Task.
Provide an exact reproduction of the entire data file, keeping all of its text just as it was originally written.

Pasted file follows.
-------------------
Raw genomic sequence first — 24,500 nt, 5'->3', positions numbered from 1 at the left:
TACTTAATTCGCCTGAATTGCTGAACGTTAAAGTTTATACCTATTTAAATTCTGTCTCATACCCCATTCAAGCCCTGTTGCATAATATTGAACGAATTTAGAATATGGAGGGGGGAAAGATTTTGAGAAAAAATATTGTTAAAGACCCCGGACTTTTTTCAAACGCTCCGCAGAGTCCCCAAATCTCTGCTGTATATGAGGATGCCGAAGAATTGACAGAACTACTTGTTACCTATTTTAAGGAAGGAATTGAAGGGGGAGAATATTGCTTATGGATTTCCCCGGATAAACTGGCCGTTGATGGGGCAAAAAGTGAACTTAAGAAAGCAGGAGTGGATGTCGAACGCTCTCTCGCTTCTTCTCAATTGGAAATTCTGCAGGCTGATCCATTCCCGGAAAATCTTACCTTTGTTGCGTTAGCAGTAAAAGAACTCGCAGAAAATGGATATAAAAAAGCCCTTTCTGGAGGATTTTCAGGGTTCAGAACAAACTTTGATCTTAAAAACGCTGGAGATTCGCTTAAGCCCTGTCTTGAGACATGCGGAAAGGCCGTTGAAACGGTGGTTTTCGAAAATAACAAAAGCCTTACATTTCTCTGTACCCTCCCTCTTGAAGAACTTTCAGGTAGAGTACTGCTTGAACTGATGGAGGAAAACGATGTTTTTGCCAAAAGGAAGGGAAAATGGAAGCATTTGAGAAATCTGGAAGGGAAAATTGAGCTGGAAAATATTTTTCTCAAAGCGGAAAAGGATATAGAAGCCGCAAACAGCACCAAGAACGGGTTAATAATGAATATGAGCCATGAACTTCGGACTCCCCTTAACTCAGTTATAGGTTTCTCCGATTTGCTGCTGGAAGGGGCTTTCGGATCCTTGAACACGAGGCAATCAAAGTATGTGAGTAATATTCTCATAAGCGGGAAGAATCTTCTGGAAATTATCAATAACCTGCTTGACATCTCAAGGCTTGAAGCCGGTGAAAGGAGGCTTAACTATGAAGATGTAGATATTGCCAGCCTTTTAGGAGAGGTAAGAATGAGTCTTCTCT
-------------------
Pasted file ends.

Raw genomic sequence first — 24,500 nt, 5'->3', positions numbered from 1 at the left:
TACTTAATTCGCCTGAATTGCTGAACGTTAAAGTTTATACCTATTTAAATTCTGTCTCATACCCCATTCAAGCCCTGTTGCATAATATTGAACGAATTTAGAATATGGAGGGGGGAAAGATTTTGAGAAAAAATATTGTTAAAGACCCCGGACTTTTTTCAAACGCTCCGCAGAGTCCCCAAATCTCTGCTGTATATGAGGATGCCGAAGAATTGACAGAACTACTTGTTACCTATTTTAAGGAAGGAATTGAAGGGGGAGAATATTGCTTATGGATTTCCCCGGATAAACTGGCCGTTGATGGGGCAAAAAGTGAACTTAAGAAAGCAGGAGTGGATGTCGAACGCTCTCTCGCTTCTTCTCAATTGGAAATTCTGCAGGCTGATCCATTCCCGGAAAATCTTACCTTTGTTGCGTTAGCAGTAAAAGAACTCGCAGAAAATGGATATAAAAAAGCCCTTTCTGGAGGATTTTCAGGGTTCAGAACAAACTTTGATCTTAAAAACGCTGGAGATTCGCTTAAGCCCTGTCTTGAGACATGCGGAAAGGCCGTTGAAACGGTGGTTTTCGAAAATAACAAAAGCCTTACATTTCTCTGTACCCTCCCTCTTGAAGAACTTTCAGGTAGAGTACTGCTTGAACTGATGGAGGAAAACGATGTTTTTGCCAAAAGGAAGGGAAAATGGAAGCATTTGAGAAATCTGGAAGGGAAAATTGAGCTGGAAAATATTTTTCTCAAAGCGGAAAAGGATATAGAAGCCGCAAACAGCACCAAGAACGGGTTAATAATGAATATGAGCCATGAACTTCGGACTCCCCTTAACTCAGTTATAGGTTTCTCCGATTTGCTGCTGGAAGGGGCTTTCGGATCCTTGAACACGAGGCAATCAAAGTATGTGAGTAATATTCTCATAAGCGGGAAGAATCTTCTGGAAATTATCAATAACCTGCTTGACATCTCAAGGCTTGAAGCCGGTGAAAGGAGGCTTAACTATGAAGATGTAGATATTGCCAGCCTTTTAGGAGAGGTAAGAATGAGTCTTCTCT